Passwords were chosen by the students, and fell under the usual password rules (alphanumeric only + spaces), but with no minimum length requirement. Usernames came in the form Firstname.Lastname(n), where n is left off if you are the first student with this name in the state, and after that starts counting at 1. Everybody logged in to the school server, and teachers and admin got access the other directory, which basically allowed them to connect to the BIG server for the entire state in Sydney. Interestingly enough, my full name exceeded the maximum length for the username field in the database in Sydney, meaning that, while I logged in with the usual Firstname.Lastname combo, to Sydney (and to admins), I appeared as a string of random characters (something like "fhhzwqwqeqwqeqqe#//"), which was effectively indistinguishable from anyone else with a username that was too long. I never used this to my advantage, but I can't speak for any of the others. The interesting part about this is, that instead of being connected to the schools version of our server, I was connected to Sydney's version of our server. Since our schools networked printers weren't connected to Sydney's version of our server, I couldn't print from my own account. I had to pester the librarian every time I wanted to print something, and she'd let me print on her account from a thumbdrive.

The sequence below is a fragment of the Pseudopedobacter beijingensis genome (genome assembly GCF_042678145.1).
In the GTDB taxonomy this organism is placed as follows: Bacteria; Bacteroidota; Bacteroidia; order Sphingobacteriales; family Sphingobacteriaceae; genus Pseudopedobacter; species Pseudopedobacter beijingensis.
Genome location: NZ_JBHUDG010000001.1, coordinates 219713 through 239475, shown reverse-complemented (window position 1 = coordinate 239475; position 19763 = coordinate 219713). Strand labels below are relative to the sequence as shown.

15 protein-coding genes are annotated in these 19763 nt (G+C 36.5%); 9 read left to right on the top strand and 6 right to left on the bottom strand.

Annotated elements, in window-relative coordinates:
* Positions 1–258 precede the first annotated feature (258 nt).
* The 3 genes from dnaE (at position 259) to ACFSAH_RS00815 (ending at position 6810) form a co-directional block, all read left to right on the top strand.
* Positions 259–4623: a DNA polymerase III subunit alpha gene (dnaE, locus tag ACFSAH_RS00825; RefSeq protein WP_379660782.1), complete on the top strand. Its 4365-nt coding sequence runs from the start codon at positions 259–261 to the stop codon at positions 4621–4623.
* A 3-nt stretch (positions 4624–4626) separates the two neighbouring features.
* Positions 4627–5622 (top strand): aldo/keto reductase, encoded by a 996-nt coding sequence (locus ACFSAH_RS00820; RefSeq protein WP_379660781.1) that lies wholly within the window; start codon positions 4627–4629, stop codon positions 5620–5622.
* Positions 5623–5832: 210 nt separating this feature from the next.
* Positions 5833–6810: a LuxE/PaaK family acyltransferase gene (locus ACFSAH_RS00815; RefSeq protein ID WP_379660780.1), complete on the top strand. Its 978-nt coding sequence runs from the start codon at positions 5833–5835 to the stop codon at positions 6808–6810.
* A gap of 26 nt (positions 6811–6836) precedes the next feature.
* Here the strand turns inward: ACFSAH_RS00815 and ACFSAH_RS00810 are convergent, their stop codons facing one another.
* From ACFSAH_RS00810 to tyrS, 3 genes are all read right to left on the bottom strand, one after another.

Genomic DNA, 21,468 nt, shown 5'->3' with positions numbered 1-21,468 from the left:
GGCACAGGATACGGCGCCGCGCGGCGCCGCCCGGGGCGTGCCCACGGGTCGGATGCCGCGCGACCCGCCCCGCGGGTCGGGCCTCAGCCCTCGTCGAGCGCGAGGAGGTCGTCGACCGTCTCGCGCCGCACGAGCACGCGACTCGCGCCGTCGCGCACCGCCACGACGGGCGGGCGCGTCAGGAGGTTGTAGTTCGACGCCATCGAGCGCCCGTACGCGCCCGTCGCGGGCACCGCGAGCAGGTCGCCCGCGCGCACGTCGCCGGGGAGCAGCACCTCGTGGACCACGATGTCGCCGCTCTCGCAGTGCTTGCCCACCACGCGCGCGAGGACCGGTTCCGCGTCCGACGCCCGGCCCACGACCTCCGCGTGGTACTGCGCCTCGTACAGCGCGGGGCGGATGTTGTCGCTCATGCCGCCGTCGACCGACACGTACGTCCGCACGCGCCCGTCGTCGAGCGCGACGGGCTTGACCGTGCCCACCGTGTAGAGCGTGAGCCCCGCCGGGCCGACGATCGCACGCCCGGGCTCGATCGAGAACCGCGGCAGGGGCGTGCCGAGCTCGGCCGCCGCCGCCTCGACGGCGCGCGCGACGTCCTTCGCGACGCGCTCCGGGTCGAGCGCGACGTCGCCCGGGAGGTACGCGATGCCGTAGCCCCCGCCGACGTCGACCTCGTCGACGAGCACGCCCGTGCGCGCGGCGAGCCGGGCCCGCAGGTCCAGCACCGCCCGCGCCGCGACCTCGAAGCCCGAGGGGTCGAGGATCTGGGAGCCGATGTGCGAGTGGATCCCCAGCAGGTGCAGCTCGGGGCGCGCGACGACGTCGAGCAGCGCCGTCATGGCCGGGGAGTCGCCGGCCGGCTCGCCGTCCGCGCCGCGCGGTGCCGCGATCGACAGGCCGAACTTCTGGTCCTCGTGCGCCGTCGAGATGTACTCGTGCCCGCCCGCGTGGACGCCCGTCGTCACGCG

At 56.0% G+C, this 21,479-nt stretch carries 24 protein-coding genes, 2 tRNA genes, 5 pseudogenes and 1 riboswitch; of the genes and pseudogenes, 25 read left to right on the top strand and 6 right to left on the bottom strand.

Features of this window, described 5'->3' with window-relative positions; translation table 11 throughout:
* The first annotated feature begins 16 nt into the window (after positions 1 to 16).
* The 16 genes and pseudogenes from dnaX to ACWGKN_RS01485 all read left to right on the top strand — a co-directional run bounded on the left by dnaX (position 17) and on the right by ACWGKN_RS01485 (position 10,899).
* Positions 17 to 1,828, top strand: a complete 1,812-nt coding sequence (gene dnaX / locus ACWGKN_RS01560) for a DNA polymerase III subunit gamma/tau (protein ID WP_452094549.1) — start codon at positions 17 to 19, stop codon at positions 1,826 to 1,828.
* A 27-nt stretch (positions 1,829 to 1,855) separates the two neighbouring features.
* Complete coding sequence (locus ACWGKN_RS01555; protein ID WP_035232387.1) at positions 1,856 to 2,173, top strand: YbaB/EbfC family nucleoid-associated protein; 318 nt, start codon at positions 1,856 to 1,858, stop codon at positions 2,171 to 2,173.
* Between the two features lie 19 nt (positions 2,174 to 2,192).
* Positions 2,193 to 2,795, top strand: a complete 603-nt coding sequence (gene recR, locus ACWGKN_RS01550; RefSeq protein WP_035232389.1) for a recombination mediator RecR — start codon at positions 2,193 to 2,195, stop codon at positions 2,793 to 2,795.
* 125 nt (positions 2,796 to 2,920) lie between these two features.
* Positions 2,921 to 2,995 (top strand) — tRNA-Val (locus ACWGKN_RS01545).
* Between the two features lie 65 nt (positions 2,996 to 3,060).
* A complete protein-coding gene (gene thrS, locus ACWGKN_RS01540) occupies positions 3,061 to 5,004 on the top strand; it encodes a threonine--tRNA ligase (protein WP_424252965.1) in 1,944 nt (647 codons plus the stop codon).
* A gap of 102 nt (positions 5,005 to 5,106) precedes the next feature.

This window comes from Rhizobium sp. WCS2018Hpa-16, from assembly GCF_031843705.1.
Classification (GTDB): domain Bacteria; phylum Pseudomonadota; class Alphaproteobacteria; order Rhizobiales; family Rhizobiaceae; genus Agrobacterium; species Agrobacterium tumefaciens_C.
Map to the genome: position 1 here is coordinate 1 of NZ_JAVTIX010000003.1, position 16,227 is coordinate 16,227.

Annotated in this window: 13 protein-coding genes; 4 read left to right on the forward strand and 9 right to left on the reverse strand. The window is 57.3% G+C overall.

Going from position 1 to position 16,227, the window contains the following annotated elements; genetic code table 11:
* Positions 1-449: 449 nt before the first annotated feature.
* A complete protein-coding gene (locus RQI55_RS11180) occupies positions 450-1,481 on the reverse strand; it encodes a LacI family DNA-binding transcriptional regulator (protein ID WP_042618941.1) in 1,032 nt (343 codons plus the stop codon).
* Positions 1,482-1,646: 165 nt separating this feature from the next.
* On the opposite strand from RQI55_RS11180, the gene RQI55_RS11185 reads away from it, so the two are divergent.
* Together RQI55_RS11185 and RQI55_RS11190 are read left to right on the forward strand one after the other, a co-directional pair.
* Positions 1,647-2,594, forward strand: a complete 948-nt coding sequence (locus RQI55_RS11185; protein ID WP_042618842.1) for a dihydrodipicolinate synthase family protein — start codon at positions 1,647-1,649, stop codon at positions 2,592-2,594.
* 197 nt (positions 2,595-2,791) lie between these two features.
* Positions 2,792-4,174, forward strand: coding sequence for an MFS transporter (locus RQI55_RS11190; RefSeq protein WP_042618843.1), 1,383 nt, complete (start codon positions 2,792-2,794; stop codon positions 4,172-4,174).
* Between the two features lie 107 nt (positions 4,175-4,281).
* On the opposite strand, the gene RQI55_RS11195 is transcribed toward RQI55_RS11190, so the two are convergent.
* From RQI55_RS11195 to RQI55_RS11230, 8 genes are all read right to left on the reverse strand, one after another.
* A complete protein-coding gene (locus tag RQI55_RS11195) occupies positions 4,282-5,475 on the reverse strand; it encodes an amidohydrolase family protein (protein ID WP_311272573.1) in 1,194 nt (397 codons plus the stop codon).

That half of the system (known as the school intranet) was reasonably well set-up. Students could be easily identified by interested parties, because their username left no room for anonymity (with the exceptions of those with extensive monikers). The only real exceptions are the fact that Control Panel and the Command Prompt were disabled, but the Run... dialog wasn't, so they could be accessed through Run -> "cmd.exe", etc., and the fact that the local hard drive could be accessed (read/modify privileges, no ability to create new files, and pointless using it for extra storage). This was done, quite simply, by accessing the H:/ drive, right-clicking, selecting "Create Shortcut", and pointing it at C:/